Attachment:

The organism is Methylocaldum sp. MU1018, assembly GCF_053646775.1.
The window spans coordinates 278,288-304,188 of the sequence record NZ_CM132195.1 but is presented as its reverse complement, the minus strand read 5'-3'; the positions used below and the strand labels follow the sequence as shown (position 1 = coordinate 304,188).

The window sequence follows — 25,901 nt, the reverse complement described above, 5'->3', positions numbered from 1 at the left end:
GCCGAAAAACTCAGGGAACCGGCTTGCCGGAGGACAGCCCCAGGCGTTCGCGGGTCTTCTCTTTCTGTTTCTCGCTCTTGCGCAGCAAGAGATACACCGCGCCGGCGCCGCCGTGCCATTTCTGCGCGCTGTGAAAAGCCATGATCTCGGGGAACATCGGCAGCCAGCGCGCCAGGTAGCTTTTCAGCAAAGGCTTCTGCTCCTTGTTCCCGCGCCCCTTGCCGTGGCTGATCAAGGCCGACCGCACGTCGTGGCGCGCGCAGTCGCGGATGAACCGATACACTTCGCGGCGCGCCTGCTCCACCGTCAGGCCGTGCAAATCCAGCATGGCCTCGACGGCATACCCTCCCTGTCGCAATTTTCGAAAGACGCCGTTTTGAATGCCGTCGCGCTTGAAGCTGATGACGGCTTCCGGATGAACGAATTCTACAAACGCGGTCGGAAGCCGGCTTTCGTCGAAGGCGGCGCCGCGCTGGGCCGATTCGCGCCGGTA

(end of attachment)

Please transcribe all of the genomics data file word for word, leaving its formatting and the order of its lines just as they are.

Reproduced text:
The organism is Methylocaldum sp. MU1018, assembly GCF_053646775.1.
The window spans coordinates 278,288-304,188 of the sequence record NZ_CM132195.1 but is presented as its reverse complement, the minus strand read 5'-3'; the positions used below and the strand labels follow the sequence as shown (position 1 = coordinate 304,188).

The window sequence follows — 25,901 nt, the reverse complement described above, 5'->3', positions numbered from 1 at the left end:
GCCGAAAAACTCAGGGAACCGGCTTGCCGGAGGACAGCCCCAGGCGTTCGCGGGTCTTCTCTTTCTGTTTCTCGCTCTTGCGCAGCAAGAGATACACCGCGCCGGCGCCGCCGTGCCATTTCTGCGCGCTGTGAAAAGCCATGATCTCGGGGAACATCGGCAGCCAGCGCGCCAGGTAGCTTTTCAGCAAAGGCTTCTGCTCCTTGTTCCCGCGCCCCTTGCCGTGGCTGATCAAGGCCGACCGCACGTCGTGGCGCGCGCAGTCGCGGATGAACCGATACACTTCGCGGCGCGCCTGCTCCACCGTCAGGCCGTGCAAATCCAGCATGGCCTCGACGGCATACCCTCCCTGTCGCAATTTTCGAAAGACGCCGTTTTGAATGCCGTCGCGCTTGAAGCTGATGACGGCTTCCGGATGAACGAATTCTACAAACGCGGTCGGAAGCCGGCTTTCGTCGAAGGCGGCGCCGCGCTGGGCCGATTCGCGCCGGTA